In Roman Altshuler Michael J. Sigrist (ed.), Time and the Philosophy of Action. New York: Routledge. pp. 87-107 (2016)

Authors
Edward Hinchman
Florida State University
Abstract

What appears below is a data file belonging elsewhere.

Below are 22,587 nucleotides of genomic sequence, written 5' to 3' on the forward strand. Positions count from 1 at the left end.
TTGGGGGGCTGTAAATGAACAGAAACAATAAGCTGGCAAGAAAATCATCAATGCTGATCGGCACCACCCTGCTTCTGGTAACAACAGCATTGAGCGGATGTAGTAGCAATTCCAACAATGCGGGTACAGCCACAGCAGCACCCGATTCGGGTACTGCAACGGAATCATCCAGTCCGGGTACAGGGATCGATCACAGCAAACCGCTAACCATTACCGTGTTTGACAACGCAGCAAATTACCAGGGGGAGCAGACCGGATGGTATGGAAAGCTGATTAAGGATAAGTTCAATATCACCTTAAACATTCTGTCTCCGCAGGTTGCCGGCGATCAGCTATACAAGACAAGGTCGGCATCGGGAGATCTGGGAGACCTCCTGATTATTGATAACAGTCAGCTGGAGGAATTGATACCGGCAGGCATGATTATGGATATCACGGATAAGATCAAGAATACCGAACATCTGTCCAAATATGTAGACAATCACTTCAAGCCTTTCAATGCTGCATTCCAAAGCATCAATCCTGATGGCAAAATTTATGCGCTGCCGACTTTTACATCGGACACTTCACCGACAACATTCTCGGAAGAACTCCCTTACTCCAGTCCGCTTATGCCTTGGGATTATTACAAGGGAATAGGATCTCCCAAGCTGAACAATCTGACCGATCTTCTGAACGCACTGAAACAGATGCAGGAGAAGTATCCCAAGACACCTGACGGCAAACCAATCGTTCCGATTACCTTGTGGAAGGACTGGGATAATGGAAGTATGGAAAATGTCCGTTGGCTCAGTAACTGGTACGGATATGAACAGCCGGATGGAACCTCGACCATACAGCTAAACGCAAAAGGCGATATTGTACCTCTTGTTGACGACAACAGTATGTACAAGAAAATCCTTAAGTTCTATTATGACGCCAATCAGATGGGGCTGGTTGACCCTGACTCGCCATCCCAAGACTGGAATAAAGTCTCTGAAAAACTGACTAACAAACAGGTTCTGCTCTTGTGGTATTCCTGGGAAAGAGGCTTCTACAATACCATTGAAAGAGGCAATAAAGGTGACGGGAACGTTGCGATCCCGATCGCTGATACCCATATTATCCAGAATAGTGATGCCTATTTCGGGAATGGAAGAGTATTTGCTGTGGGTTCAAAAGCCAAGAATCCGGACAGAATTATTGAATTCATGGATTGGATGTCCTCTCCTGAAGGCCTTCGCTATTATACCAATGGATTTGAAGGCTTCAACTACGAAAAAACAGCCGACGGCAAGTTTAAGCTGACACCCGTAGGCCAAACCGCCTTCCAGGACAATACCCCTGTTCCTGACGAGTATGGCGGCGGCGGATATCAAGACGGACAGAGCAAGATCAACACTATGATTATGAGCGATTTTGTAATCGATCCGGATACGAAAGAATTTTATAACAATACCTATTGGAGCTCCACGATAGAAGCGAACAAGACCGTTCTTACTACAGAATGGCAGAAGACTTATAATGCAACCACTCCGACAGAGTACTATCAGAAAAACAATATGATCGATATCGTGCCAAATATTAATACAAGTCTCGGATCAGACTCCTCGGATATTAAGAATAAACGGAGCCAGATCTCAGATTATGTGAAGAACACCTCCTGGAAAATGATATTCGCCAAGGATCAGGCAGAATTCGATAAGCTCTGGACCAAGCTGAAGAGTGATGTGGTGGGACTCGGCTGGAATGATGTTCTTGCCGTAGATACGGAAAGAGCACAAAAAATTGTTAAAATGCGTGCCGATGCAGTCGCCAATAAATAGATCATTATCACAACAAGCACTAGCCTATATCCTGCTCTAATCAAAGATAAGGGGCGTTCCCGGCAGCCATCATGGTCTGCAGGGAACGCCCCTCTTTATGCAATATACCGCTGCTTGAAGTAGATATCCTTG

How must you think about time when you form an intention? Obviously, you must think about the time of action. Must you frame the action in any broader prospect or retrospect? In this essay I argue that you must: you thereby commit yourself to a specific prospect of a future retrospect – a retrospect, indeed, on that very prospect. In forming an intention you project a future from which you will not ask regretfully, referring back to your follow-through on that intention, “What on earth was I thinking?” I argue that this broader attitude expresses the self-accountability necessary for practical commitment.
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